A band of hungry Kossacks wandering around the thickets of Kossackistan, bumped into one another over the weekend. Discovering our mutual hunger, we have thrown together our meager offerings and are cooking up a big, delicious pot of soup that smells like it's going to satisfy many, many growling bellies.
Amazingly, within 48 hours the Congressional Committees Project was launched with it's own dKosopedia site and dozens of volunteers.
Follow me over the jump to hear the tale and join the fun as we collectively cook up this big old pot of stone soup.
It is about how ordinary, poor people, wary of government and sick of the demands of war, come together to create a feast which the whole community can share in, not because they are forced to but because each individually decides to give what they can.
The story starts with three soldiers returning from war, ragged, hungry, and tired, walking into a village. The people there are very poor, and the soldiers are not particularly welcome. The soldiers are hungry and ask if anyone has any food, but the people in the town say no, they have nothing.
Finally, one of the soldiers says, well obviously you people are as poor and hungry as we are. We will share a secret with you. She picked on a rock the size and shape of a potato, and said with this stone, we will make a delicious soup. Well that got people's attention.
The soldier went on, We'll need a very large soup pot and enough water to fill it. One skeptic decided to take them up on the offer and brought out a large kettle, while another shaking his head brought water to fill it.
Some children ran around gathering up pieces of wood to start the fire to cook the soup. The soldier placed the stone into the pot and covered it with water. Soon the water was boiling away.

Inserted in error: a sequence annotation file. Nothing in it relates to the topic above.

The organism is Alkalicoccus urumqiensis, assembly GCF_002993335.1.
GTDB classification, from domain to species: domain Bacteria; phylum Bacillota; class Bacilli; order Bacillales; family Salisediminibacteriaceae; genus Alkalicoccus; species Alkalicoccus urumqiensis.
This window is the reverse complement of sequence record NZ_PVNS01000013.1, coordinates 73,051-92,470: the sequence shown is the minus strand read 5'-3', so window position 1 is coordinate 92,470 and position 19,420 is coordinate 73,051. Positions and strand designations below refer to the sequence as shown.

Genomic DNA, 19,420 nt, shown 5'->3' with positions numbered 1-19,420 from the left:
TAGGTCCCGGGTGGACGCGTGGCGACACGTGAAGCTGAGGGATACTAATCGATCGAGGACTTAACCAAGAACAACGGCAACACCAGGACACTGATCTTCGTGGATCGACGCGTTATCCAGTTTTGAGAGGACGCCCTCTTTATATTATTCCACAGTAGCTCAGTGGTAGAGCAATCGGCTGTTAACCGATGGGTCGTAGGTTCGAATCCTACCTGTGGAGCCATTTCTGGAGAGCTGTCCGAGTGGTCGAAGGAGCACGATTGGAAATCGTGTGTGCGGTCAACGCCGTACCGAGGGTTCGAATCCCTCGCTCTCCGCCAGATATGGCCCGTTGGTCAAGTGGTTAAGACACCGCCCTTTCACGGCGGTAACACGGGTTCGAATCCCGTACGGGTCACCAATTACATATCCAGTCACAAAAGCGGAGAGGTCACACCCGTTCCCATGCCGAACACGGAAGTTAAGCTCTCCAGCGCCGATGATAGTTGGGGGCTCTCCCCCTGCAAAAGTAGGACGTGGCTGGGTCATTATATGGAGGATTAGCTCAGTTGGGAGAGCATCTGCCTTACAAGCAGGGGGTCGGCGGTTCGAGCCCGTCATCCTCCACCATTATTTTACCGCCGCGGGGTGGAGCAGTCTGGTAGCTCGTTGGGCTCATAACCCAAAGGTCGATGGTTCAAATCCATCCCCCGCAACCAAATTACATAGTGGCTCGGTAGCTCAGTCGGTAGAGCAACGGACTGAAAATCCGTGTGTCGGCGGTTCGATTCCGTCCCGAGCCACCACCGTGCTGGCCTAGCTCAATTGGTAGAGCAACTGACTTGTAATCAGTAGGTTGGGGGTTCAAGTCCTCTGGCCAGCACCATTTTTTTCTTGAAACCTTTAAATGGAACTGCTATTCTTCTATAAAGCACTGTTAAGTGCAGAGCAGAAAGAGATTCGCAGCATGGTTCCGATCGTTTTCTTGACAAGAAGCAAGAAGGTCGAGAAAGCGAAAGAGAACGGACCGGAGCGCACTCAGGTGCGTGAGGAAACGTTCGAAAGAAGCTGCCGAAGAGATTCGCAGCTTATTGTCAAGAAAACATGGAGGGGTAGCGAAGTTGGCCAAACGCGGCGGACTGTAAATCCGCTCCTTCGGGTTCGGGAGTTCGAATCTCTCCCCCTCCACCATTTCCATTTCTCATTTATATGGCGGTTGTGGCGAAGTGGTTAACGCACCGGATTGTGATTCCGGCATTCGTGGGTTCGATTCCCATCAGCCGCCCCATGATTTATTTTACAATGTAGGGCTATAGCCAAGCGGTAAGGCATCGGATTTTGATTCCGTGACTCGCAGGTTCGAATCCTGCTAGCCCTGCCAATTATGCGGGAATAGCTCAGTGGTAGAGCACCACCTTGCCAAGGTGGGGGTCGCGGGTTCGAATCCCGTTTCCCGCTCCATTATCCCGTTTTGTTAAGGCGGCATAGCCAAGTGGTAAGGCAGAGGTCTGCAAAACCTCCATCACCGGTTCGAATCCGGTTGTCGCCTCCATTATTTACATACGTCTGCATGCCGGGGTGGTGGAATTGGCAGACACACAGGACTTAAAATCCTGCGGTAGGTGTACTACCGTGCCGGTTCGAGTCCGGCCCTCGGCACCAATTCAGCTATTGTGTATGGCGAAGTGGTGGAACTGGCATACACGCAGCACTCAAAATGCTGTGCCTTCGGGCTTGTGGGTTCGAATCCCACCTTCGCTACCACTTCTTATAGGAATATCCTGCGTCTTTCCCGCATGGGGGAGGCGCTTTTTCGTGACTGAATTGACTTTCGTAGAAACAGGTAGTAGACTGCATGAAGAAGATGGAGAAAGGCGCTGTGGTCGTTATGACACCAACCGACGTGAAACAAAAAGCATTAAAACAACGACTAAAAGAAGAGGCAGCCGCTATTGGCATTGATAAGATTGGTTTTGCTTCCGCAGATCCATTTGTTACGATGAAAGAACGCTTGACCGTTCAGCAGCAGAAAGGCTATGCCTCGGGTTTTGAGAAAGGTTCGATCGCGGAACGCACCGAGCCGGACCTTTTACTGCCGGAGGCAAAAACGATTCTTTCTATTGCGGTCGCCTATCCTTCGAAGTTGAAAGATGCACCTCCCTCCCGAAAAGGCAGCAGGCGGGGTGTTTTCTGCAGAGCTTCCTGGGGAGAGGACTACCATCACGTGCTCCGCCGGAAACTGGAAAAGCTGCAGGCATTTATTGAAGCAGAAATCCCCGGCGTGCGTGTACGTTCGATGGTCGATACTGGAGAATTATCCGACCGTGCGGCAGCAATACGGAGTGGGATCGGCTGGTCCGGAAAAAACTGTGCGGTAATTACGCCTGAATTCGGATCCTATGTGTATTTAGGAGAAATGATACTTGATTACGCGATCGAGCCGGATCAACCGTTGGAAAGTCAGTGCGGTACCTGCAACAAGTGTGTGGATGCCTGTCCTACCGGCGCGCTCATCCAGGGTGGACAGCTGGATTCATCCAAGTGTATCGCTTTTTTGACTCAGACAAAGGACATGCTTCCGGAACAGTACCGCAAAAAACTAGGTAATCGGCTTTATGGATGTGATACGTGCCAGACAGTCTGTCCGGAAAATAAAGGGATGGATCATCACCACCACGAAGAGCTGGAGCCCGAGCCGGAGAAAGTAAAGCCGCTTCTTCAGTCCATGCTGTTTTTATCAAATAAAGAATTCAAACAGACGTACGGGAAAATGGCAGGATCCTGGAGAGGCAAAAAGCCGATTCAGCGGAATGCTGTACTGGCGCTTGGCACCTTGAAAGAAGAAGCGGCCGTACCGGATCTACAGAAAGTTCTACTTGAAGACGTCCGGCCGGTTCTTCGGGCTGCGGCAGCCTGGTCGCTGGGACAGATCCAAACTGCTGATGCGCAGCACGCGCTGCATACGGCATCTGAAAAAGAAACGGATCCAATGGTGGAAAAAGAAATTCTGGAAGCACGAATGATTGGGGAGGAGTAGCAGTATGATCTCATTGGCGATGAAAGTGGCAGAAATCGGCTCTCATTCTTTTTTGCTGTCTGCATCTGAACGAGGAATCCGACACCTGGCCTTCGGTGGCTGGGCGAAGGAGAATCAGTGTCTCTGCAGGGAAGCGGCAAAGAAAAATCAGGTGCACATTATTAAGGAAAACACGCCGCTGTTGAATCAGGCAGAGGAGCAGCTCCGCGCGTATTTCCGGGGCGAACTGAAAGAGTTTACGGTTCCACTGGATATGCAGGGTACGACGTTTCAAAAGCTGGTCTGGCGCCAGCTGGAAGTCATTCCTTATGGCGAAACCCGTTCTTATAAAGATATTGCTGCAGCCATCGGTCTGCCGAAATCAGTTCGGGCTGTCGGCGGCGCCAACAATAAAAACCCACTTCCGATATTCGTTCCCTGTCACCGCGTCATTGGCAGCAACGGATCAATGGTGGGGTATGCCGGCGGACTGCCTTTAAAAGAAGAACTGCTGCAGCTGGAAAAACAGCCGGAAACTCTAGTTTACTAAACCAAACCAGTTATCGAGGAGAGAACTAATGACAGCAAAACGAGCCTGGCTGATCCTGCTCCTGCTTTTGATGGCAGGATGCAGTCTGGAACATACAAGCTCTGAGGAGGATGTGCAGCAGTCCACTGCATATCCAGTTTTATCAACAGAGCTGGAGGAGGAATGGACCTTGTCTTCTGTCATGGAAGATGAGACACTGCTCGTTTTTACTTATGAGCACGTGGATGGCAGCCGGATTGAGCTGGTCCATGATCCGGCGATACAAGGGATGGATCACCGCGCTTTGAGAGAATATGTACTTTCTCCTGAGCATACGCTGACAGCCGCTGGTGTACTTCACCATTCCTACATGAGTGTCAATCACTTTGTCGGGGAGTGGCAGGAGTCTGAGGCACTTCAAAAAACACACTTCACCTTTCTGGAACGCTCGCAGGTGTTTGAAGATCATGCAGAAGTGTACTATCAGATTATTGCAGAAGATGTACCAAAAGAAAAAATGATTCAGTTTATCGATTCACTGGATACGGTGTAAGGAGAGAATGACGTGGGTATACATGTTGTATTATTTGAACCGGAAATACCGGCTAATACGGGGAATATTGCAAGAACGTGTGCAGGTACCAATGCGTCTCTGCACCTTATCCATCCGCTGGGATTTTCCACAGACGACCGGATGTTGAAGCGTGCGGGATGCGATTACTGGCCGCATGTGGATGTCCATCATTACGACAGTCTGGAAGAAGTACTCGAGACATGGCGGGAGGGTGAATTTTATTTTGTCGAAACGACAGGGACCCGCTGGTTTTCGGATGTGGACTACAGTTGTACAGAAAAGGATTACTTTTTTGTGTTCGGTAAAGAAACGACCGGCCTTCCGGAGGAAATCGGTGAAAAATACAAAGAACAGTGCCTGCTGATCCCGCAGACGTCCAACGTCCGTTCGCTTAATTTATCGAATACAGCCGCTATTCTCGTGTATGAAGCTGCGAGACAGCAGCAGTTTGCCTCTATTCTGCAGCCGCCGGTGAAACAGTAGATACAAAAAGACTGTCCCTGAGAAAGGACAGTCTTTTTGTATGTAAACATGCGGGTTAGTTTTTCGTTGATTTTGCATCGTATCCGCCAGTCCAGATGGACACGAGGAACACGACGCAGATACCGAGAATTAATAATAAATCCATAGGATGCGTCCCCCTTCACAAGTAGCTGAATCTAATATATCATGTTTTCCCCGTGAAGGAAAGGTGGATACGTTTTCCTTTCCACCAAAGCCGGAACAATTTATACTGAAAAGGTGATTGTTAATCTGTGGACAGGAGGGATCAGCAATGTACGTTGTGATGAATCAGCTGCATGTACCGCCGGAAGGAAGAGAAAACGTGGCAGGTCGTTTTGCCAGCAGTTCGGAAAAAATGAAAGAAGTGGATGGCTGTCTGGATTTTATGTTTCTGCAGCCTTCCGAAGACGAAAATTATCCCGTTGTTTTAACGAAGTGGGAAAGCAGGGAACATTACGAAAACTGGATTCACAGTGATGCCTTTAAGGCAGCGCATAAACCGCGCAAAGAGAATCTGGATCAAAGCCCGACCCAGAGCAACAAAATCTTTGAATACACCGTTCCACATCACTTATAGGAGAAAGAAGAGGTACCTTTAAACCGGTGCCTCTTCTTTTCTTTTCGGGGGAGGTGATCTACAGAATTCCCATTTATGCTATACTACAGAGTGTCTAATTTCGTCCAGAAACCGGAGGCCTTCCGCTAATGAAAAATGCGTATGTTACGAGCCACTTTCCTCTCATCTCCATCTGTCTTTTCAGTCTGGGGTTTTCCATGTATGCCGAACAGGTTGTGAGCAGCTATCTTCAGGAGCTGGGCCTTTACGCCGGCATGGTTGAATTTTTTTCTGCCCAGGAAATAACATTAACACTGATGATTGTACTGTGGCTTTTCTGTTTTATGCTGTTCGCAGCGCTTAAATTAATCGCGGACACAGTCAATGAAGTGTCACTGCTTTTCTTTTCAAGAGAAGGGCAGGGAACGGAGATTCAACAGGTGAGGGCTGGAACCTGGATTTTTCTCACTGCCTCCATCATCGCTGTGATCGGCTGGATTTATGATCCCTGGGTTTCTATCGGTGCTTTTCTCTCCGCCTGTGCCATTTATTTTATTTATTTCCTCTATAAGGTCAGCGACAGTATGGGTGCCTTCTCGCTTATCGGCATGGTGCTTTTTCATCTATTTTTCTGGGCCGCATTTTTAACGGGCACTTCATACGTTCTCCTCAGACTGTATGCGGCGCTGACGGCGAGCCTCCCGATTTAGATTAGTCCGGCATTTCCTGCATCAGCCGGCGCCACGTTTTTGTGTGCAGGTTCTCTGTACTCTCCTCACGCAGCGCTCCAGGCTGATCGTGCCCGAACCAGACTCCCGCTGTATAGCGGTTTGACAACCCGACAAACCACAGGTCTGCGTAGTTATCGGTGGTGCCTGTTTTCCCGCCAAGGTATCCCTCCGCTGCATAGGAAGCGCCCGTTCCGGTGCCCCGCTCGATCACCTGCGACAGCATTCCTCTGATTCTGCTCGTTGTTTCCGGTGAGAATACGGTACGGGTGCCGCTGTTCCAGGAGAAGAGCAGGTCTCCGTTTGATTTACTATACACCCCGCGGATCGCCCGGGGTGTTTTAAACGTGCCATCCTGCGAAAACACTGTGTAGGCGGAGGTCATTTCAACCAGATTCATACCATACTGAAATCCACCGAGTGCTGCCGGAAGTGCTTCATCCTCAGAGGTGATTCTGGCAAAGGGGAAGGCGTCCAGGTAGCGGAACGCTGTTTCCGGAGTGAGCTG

Mmmm, this is going to be a delicious soup, the soldier said. I can't wait. As they stood there cooking their soup, more and more villagers came out to see what was going on.
They're making soup from one stone the size of a potato, said one small child.
Well, this is surely going to be a most delicioius soup, but what would make it even better is a little bit of cabbage.
Oh, I have a cabbage. I'll run and get it, said a village woman. The soldier said that would be great and added her cabbage to the soup.
This is going to be a wonderful soup, but I'll tell you from my experience what would make it even better is some carrot. Well I think I might have a carrot or two, said an old man, and he went off to see if he could find a carrot. Now the soup was sure to be even better.
How about an onion? It turned out there was an onion in the village, and soon the onion was in the soup pot.
The excitement grew and everyone wanted to get involved. There wasn't one person in the village who did not have something to contribute to the soup pot, a pinch of this or a few slices of that.
And before you knew it, that stone soup was bubbling away and filling the air with the most delicious aroma, they could hardly stand it. And when the soldiers declared that the soup was done and ready to eat, the people of the village lined up to try it. There was more than enough for everyone, and it was the most delicious soup anyone had ever tasted.
Imagine that--all that soup from one stone the size of a potato.
For me it all started Friday evening with Devilstower's brilliant diary This is How We Roll. I was inspired by the thought that we could collectively make a difference in this new Congress if we encouraged our Senators and Representatives to pledge to write clear and and concise legislation and keep the process clean, honest, brief and open to the light of day. I wasn't the only one so inspired, as I saw traces of that diary popping up all over dKos this weekend. My synopsis doesn't begin to do the diary justice, so go read the whole thing. It's a classic.
Late Friday night Booman posted another brilliant diary Media Just Doesn't See the Tsunami. When I read the diary early Saturday morning I was astonished to see the diverse group of liberal and progressive leaders who were poised to Chair important Congressional committees and sub-committees. The diary was filled with fascinating comments, but one in particular stood out to me. Greenreflex wrote: